After everything, after all 18 hours of Ken Burns’ and Lynn Novicks’ epic 10-part documentary of the Vietnam War, what was their conclusion?
They framed it this way: the war was a terrible thing; leaders on each side of the war lied to and deceived their people; both sides did very bad things to the other side and to innocent people in the middle; and people who had fought each other in brutal battles and survived could still ultimately find ways to shake hands and even embrace years afterwards.
Talk about not seeing the forest for the trees! Although there is some truth to these points, their 10-part series—and I watched every one—ended up being an exercise in obfuscation and denial. And what was so insidious about it is that they actually reported accurately in the very first episode the truth which should have led to the right conclusion: that the United States should never have supported the French in their efforts to maintain brutal colonial rule over Vietnam after World War II, and that it should never have moved in to replace the French as a brutal occupying power after the French were forced to leave in 1954.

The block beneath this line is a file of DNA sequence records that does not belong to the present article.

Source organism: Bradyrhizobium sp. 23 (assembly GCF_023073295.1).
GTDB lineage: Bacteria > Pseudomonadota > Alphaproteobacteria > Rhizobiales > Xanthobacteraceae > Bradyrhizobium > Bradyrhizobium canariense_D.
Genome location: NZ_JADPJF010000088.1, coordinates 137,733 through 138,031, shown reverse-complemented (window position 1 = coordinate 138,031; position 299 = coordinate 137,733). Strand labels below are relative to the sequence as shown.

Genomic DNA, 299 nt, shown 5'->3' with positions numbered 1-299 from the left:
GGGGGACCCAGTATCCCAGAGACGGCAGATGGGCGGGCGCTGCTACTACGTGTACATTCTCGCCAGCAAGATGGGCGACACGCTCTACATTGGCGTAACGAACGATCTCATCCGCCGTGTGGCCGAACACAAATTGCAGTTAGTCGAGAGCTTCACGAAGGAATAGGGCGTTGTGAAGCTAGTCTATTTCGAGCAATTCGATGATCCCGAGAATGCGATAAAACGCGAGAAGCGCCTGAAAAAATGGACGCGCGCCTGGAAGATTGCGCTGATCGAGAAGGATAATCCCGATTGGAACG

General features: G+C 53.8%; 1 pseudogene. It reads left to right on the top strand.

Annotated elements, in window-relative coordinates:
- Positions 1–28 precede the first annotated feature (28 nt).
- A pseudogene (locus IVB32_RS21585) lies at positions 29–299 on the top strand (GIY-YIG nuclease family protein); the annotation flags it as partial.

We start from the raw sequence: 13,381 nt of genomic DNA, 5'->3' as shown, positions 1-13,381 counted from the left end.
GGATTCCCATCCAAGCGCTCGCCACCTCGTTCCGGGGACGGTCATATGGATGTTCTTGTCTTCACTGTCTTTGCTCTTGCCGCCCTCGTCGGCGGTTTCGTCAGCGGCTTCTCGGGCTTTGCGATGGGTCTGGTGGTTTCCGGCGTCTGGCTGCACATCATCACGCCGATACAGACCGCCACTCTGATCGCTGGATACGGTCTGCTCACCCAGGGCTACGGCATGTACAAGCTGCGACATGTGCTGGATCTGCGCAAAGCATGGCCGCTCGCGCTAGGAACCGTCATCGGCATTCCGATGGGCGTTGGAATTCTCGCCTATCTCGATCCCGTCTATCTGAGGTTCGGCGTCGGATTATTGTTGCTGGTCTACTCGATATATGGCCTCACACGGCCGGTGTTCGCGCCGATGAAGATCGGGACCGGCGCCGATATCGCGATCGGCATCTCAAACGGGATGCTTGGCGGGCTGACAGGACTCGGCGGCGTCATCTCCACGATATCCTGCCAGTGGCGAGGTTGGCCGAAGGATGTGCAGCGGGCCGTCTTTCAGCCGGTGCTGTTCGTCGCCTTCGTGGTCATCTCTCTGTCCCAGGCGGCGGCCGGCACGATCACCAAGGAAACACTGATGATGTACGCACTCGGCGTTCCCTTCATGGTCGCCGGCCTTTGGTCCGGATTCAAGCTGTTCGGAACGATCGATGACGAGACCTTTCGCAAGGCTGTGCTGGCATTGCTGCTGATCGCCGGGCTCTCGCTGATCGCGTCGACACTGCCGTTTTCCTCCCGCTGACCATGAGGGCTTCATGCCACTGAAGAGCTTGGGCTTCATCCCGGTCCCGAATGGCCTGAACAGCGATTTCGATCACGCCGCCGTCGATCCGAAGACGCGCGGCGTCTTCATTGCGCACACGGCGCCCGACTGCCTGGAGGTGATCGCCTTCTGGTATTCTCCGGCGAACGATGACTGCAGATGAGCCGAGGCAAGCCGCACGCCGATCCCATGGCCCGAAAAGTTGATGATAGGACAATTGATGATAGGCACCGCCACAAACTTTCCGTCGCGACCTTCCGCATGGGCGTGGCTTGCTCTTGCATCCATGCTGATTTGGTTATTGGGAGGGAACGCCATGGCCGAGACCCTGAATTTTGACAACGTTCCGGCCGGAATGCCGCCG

Why did the US do this? It isn’t complicated. Two quotes from 1954 make it plain:
“It is rich in many raw materials such as tin, oil, rubber and iron ore. . . The area has great strategic value. . . It has major naval and air bases.”
-Secretary of State John Foster Dulles, March 29, 1954
“”One of the world’s richest areas is open to the winner in Indochina. That’s behind the growing U.S. concern. . . tin, rubber, rice, key strategic raw materials are what the war is really about. The U.S. sees it as a place to hold—at any cost.” -US News & World Report, April 4, 1954